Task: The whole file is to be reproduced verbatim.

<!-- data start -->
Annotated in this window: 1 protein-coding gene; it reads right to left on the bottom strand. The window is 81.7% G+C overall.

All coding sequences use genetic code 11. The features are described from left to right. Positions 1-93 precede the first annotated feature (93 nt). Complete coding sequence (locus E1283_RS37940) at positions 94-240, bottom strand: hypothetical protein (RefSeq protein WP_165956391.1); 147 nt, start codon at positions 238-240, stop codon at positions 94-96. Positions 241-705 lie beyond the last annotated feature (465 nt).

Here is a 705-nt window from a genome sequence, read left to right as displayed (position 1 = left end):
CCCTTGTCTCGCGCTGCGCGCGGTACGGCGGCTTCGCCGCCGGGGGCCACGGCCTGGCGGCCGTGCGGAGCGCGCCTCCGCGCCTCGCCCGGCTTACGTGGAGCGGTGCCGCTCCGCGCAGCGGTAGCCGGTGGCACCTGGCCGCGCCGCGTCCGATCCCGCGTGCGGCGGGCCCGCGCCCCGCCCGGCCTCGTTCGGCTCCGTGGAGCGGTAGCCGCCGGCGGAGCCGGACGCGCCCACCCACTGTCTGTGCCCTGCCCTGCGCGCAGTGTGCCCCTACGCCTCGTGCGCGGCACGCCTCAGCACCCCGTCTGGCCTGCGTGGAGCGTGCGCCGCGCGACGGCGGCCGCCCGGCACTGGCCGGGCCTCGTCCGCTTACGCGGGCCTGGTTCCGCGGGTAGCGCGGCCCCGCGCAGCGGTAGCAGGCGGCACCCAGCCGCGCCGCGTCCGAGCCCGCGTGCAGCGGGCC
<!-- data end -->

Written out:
Annotated in this window: 1 protein-coding gene; it reads right to left on the bottom strand. The window is 81.7% G+C overall.

All coding sequences use genetic code 11. The features are described from left to right. Positions 1-93 precede the first annotated feature (93 nt). Complete coding sequence (locus E1283_RS37940) at positions 94-240, bottom strand: hypothetical protein (RefSeq protein WP_165956391.1); 147 nt, start codon at positions 238-240, stop codon at positions 94-96. Positions 241-705 lie beyond the last annotated feature (465 nt).

Here is a 705-nt window from a genome sequence, read left to right as displayed (position 1 = left end):
CCCTTGTCTCGCGCTGCGCGCGGTACGGCGGCTTCGCCGCCGGGGGCCACGGCCTGGCGGCCGTGCGGAGCGCGCCTCCGCGCCTCGCCCGGCTTACGTGGAGCGGTGCCGCTCCGCGCAGCGGTAGCCGGTGGCACCTGGCCGCGCCGCGTCCGATCCCGCGTGCGGCGGGCCCGCGCCCCGCCCGGCCTCGTTCGGCTCCGTGGAGCGGTAGCCGCCGGCGGAGCCGGACGCGCCCACCCACTGTCTGTGCCCTGCCCTGCGCGCAGTGTGCCCCTACGCCTCGTGCGCGGCACGCCTCAGCACCCCGTCTGGCCTGCGTGGAGCGTGCGCCGCGCGACGGCGGCCGCCCGGCACTGGCCGGGCCTCGTCCGCTTACGCGGGCCTGGTTCCGCGGGTAGCGCGGCCCCGCGCAGCGGTAGCAGGCGGCACCCAGCCGCGCCGCGTCCGAGCCCGCGTGCAGCGGGCC